Due to an aside I delivered in class, my Administrative Law students have expressed an interest in celebrating Groundhog Day, which is Feb. 2. My initial reaction was a bit negative: How, living in Florida, can this be anything but an ironic, even potentially offensive, celebration? Indeed, can we in Miami plan to celebrate whether winter will continue without giving the impression of rampant schadenfreude? Not to mention that our interests are probably the reverse of most the country’s: winter is good for us! It’s usually nice out (although this December was unseasonably hot).
But despite all this, I’m warming to the idea. Why not?
But this just leads me to another problem: How, in the absence of an actual groundhog (please no one bring one to class!) do we celebrate Groundhog Day. We are not going to watch the movie starring Bill Murray much as I do like it; it’s long and we have work to do. Other than that, or projects aimed at first graders, the web has been surprisingly little help…..
After the spring semester, the U.S. Postal Service contract station on campus will have a new home with enhanced hours and days of service. By this summer, all mail services offered at the post office behind the University of Miami Bookstore will be available at a kiosk inside the store Monday through Friday from 8:30 a.m. to 6 p.m. and on Saturdays, from 10 a.m. to 5 p.m.
Currently, the stand-alone post office operates from 8 a.m. to 4:30 p.m. on weekdays and does not open on Saturdays.
“The University has long prided itself on offering students and the rest of the UM community convenient, dependable, courteous, and timely mail services and, with this transition, mail services will be even more convenient and dependable,” said Humberto Speziani, assistant vice president for business services. “The new post office will offer an additional hour of service every day and an extra day of service every week.”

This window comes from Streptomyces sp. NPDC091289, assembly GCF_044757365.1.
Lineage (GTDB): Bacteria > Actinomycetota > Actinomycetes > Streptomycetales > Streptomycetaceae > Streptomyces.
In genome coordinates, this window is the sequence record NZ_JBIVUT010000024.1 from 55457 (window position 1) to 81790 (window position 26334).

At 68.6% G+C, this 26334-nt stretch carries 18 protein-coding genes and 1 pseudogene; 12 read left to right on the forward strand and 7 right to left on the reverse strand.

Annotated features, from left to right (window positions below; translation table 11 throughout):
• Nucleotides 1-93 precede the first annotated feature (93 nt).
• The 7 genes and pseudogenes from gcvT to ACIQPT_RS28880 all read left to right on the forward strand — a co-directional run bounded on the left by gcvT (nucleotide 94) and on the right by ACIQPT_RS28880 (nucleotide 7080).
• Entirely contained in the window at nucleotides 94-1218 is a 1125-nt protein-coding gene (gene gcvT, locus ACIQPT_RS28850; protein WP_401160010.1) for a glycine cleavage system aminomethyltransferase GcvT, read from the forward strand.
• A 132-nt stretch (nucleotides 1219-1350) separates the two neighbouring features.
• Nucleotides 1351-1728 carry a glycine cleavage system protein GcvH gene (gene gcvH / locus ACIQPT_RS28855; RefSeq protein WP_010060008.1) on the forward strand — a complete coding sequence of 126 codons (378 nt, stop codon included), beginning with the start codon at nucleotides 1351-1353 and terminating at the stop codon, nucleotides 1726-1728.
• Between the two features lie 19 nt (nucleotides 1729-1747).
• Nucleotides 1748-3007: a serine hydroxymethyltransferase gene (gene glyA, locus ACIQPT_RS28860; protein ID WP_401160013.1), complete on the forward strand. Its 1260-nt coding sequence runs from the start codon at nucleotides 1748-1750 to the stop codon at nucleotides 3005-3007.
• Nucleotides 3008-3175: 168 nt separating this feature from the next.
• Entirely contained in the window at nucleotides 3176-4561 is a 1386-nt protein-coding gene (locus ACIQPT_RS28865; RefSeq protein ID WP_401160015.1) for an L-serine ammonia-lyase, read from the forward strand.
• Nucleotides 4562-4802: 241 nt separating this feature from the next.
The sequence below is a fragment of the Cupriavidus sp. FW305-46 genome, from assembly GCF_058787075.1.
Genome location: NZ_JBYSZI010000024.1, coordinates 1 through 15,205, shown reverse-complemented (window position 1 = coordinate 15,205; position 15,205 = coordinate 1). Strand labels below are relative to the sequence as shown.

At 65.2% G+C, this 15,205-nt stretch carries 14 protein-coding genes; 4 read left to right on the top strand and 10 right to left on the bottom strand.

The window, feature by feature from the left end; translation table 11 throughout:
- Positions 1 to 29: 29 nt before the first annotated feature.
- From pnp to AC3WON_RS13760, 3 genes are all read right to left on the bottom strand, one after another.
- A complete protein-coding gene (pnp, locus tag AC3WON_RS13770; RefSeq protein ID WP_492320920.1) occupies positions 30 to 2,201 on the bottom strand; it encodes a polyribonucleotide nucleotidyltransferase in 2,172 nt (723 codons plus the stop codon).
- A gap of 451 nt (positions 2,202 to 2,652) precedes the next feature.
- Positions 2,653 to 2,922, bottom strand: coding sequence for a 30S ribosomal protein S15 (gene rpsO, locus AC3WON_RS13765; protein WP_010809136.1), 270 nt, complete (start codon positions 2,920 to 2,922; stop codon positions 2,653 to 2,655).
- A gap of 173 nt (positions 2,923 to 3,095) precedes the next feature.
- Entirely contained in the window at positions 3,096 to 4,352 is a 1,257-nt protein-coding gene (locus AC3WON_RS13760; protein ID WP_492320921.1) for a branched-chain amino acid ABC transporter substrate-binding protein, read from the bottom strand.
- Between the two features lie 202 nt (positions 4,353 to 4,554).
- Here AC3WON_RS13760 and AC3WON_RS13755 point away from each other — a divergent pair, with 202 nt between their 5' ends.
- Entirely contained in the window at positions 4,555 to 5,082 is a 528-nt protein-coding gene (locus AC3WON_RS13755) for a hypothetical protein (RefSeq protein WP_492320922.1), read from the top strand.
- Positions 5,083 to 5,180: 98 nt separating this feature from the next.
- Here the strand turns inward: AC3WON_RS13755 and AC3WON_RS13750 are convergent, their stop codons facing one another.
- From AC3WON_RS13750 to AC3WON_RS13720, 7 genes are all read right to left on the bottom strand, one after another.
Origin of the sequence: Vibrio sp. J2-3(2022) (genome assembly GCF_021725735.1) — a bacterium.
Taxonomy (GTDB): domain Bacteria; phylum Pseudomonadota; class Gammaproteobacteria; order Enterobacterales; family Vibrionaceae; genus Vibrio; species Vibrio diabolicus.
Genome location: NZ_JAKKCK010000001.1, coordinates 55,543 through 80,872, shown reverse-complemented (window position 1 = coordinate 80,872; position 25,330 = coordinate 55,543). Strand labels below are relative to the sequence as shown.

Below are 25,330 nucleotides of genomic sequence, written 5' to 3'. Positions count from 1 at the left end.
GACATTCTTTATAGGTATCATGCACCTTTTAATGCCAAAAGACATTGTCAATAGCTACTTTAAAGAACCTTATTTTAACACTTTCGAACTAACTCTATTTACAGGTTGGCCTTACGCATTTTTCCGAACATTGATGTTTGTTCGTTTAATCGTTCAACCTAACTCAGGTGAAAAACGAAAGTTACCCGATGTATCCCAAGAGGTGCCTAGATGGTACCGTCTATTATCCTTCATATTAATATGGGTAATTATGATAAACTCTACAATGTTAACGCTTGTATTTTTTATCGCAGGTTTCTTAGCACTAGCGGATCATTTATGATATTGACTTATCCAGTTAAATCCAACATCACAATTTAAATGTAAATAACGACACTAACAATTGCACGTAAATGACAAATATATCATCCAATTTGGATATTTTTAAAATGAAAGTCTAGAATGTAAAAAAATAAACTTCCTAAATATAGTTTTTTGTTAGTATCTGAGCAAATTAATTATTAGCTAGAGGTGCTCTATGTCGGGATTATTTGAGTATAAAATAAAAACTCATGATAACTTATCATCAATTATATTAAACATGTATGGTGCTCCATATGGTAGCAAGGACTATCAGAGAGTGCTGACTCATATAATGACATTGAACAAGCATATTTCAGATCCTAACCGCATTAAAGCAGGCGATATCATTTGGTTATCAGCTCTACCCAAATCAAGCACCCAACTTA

The post office will be moving into a bigger, better bookstore, too. At the end of the spring semester, the bookstore is slated to undergo a major renovation and expansion. Enhancements include the addition of a second entrance, a new UM adidas store, and an expanded technology section with a wider selection of Apple, Dell, and other technology products.
Apparently that word–“bookstore”–no longer means what I think it does.
We’ve got an absolutely spectacular program lined up for We Robot 2016. It’s a little crowded, but that’s because we got so many great submissions, many of which we still had to turn away. Register now for this action-packed event: April 1 & 2 for the main program, plus special workshops on March 31.
Thursday, March 31
9:00am Check-in & breakfast
9:30am Juris Machina: Legal Aspects of Robotics
Organizer: Woody Hartzog, Cumberland School of Law at Samford University
11:15am Electronic Love, Trust, & Abuse: Social Aspects of Robotics
Organizer: Kate Darling, Research Specialist at MIT Media Lab. Fellow at the Harvard Berkman Center for Internet & Society. Affiliate at the Institute for Ethics and Emerging Technologies
2:00pm “The Robot Revolution has been Rescheduled (until we can debug the sensors)”: Technical Aspects of Robotics
Organizer: William D. Smart, Mechanical Engineering, Oregon State University
3:45pm Funding the Future: Financial Aspects of Robotics
Organizer: Dan Siciliano, Rock Center for Corporate Governance, Stanford Law School
5:15pm Wrap up
Friday, April 1st